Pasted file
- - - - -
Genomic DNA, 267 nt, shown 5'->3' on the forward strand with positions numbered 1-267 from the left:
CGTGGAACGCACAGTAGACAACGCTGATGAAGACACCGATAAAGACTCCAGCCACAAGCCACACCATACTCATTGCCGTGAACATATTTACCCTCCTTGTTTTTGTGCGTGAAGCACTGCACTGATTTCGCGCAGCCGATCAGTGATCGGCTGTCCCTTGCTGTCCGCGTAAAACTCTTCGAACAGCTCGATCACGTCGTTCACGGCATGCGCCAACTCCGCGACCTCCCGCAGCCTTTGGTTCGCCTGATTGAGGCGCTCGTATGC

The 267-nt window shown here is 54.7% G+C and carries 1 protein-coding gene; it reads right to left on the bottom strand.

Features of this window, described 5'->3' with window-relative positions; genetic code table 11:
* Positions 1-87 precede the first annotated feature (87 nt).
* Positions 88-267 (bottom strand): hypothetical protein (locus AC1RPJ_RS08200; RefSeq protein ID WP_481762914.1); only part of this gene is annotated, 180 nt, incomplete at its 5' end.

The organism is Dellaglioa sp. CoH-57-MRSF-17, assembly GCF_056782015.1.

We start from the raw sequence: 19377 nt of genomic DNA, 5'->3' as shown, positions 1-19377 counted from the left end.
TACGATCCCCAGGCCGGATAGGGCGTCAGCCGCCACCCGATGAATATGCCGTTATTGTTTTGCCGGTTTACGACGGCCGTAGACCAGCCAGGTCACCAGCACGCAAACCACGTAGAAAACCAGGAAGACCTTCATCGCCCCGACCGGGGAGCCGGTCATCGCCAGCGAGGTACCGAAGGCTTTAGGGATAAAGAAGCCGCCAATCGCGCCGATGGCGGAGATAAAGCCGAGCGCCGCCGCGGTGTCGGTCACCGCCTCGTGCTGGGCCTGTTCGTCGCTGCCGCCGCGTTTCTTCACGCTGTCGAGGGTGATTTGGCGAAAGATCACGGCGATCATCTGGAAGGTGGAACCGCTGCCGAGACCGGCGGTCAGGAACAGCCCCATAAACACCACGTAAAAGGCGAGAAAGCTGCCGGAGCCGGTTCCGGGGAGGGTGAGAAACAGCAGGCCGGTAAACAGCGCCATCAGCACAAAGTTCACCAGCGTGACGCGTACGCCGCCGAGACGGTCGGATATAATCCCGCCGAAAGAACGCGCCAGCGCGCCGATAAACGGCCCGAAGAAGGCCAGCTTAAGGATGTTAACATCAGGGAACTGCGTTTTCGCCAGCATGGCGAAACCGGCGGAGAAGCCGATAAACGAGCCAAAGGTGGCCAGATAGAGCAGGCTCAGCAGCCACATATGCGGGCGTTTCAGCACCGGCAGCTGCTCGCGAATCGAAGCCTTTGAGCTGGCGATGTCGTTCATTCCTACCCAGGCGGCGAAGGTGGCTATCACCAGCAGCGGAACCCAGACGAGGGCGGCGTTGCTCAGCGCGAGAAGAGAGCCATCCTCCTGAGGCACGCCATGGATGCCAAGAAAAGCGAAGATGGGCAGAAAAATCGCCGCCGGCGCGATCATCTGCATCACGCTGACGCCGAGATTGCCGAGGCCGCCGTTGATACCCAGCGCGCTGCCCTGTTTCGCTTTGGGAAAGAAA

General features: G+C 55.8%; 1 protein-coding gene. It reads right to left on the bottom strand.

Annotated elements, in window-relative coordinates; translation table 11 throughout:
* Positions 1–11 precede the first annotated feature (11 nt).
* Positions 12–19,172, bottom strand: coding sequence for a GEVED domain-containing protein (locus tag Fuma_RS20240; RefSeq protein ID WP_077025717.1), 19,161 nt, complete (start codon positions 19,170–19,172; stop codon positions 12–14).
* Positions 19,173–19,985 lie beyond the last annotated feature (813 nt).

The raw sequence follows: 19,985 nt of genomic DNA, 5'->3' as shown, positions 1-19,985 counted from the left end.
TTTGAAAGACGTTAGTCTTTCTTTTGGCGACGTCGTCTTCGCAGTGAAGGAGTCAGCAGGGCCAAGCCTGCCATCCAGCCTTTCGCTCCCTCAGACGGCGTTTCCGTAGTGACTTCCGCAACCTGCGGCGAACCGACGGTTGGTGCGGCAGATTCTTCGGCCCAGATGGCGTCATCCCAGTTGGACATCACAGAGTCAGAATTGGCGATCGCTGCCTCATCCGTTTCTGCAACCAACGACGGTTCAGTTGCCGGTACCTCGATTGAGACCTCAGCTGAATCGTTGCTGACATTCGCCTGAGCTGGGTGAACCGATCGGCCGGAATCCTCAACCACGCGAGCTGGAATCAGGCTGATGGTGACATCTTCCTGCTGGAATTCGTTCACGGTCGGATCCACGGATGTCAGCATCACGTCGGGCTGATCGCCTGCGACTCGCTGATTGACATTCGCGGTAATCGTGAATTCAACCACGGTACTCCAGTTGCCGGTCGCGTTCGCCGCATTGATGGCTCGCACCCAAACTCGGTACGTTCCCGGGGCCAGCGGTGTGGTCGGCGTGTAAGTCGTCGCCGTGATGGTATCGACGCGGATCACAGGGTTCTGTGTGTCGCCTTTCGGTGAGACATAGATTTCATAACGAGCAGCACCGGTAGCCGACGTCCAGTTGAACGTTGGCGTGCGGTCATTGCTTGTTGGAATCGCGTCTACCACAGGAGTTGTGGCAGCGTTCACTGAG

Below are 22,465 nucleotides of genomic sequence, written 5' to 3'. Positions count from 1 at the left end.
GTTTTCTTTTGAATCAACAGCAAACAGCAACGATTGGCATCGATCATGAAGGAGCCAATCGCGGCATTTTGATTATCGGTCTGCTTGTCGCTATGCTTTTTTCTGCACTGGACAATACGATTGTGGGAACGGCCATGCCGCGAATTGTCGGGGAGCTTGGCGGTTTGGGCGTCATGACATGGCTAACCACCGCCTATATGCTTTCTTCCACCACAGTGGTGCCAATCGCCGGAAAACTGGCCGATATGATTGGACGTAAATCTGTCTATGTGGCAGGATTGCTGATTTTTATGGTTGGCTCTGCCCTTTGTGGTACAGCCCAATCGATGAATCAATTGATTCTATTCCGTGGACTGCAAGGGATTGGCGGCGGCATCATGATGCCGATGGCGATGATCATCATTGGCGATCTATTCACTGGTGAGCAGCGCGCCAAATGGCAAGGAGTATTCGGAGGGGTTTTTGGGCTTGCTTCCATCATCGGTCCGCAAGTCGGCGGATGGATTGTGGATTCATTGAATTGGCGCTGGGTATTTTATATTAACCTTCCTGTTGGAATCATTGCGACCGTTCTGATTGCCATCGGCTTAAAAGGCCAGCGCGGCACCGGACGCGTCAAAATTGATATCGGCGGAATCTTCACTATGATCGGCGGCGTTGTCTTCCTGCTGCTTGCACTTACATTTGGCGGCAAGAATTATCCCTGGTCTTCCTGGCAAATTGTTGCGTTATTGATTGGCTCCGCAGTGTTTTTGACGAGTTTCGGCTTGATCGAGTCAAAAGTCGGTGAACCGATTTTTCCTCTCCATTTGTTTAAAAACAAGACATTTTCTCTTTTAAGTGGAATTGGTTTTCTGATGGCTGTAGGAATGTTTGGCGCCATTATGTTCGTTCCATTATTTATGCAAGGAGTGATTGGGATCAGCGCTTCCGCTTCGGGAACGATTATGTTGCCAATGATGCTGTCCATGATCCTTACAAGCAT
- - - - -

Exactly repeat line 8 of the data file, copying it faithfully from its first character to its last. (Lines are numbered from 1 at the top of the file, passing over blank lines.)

We start from the raw sequence: 19377 nt of genomic DNA, 5'->3' as shown, positions 1-19377 counted from the left end.